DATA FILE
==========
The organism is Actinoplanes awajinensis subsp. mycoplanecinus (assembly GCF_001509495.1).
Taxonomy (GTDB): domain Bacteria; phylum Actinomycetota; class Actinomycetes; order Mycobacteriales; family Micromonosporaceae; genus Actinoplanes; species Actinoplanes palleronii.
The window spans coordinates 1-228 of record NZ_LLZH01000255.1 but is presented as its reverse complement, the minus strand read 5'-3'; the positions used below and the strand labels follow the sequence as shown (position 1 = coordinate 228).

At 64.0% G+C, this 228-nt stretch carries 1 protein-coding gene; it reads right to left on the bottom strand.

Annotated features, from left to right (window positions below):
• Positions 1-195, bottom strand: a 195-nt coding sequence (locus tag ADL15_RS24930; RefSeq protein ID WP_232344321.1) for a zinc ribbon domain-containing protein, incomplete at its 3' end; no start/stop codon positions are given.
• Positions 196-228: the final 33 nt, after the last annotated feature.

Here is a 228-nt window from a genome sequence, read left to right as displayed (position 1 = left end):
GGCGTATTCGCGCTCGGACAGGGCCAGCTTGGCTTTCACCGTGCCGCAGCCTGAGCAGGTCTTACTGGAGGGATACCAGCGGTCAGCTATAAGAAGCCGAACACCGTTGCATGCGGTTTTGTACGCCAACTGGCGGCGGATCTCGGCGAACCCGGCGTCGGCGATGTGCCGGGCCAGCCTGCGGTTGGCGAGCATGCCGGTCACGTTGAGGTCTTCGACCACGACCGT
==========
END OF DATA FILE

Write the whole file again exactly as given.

The organism is Actinoplanes awajinensis subsp. mycoplanecinus (assembly GCF_001509495.1).
Taxonomy (GTDB): domain Bacteria; phylum Actinomycetota; class Actinomycetes; order Mycobacteriales; family Micromonosporaceae; genus Actinoplanes; species Actinoplanes palleronii.
The window spans coordinates 1-228 of record NZ_LLZH01000255.1 but is presented as its reverse complement, the minus strand read 5'-3'; the positions used below and the strand labels follow the sequence as shown (position 1 = coordinate 228).

At 64.0% G+C, this 228-nt stretch carries 1 protein-coding gene; it reads right to left on the bottom strand.

Annotated features, from left to right (window positions below):
• Positions 1-195, bottom strand: a 195-nt coding sequence (locus tag ADL15_RS24930; RefSeq protein ID WP_232344321.1) for a zinc ribbon domain-containing protein, incomplete at its 3' end; no start/stop codon positions are given.
• Positions 196-228: the final 33 nt, after the last annotated feature.

Here is a 228-nt window from a genome sequence, read left to right as displayed (position 1 = left end):
GGCGTATTCGCGCTCGGACAGGGCCAGCTTGGCTTTCACCGTGCCGCAGCCTGAGCAGGTCTTACTGGAGGGATACCAGCGGTCAGCTATAAGAAGCCGAACACCGTTGCATGCGGTTTTGTACGCCAACTGGCGGCGGATCTCGGCGAACCCGGCGTCGGCGATGTGCCGGGCCAGCCTGCGGTTGGCGAGCATGCCGGTCACGTTGAGGTCTTCGACCACGACCGT